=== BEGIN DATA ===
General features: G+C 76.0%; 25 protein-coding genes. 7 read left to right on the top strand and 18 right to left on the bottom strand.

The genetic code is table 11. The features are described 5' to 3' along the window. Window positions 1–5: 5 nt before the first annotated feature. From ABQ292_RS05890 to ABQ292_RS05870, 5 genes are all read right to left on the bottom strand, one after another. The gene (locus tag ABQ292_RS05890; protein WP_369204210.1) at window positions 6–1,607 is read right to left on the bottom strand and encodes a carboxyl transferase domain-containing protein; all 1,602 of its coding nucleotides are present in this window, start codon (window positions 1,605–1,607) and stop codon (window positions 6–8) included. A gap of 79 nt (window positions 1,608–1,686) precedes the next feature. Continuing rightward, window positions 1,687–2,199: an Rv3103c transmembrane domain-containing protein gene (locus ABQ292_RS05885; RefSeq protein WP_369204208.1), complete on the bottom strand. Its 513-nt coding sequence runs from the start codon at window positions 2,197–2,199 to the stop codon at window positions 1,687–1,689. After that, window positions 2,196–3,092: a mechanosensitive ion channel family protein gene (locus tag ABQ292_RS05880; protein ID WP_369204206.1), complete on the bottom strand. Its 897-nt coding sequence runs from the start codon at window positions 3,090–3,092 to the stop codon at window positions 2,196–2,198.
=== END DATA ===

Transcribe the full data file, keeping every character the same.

General features: G+C 76.0%; 25 protein-coding genes. 7 read left to right on the top strand and 18 right to left on the bottom strand.

The genetic code is table 11. The features are described 5' to 3' along the window. Window positions 1–5: 5 nt before the first annotated feature. From ABQ292_RS05890 to ABQ292_RS05870, 5 genes are all read right to left on the bottom strand, one after another. The gene (locus tag ABQ292_RS05890; protein WP_369204210.1) at window positions 6–1,607 is read right to left on the bottom strand and encodes a carboxyl transferase domain-containing protein; all 1,602 of its coding nucleotides are present in this window, start codon (window positions 1,605–1,607) and stop codon (window positions 6–8) included. A gap of 79 nt (window positions 1,608–1,686) precedes the next feature. Continuing rightward, window positions 1,687–2,199: an Rv3103c transmembrane domain-containing protein gene (locus ABQ292_RS05885; RefSeq protein WP_369204208.1), complete on the bottom strand. Its 513-nt coding sequence runs from the start codon at window positions 2,197–2,199 to the stop codon at window positions 1,687–1,689. After that, window positions 2,196–3,092: a mechanosensitive ion channel family protein gene (locus tag ABQ292_RS05880; protein ID WP_369204206.1), complete on the bottom strand. Its 897-nt coding sequence runs from the start codon at window positions 3,090–3,092 to the stop codon at window positions 2,196–2,198.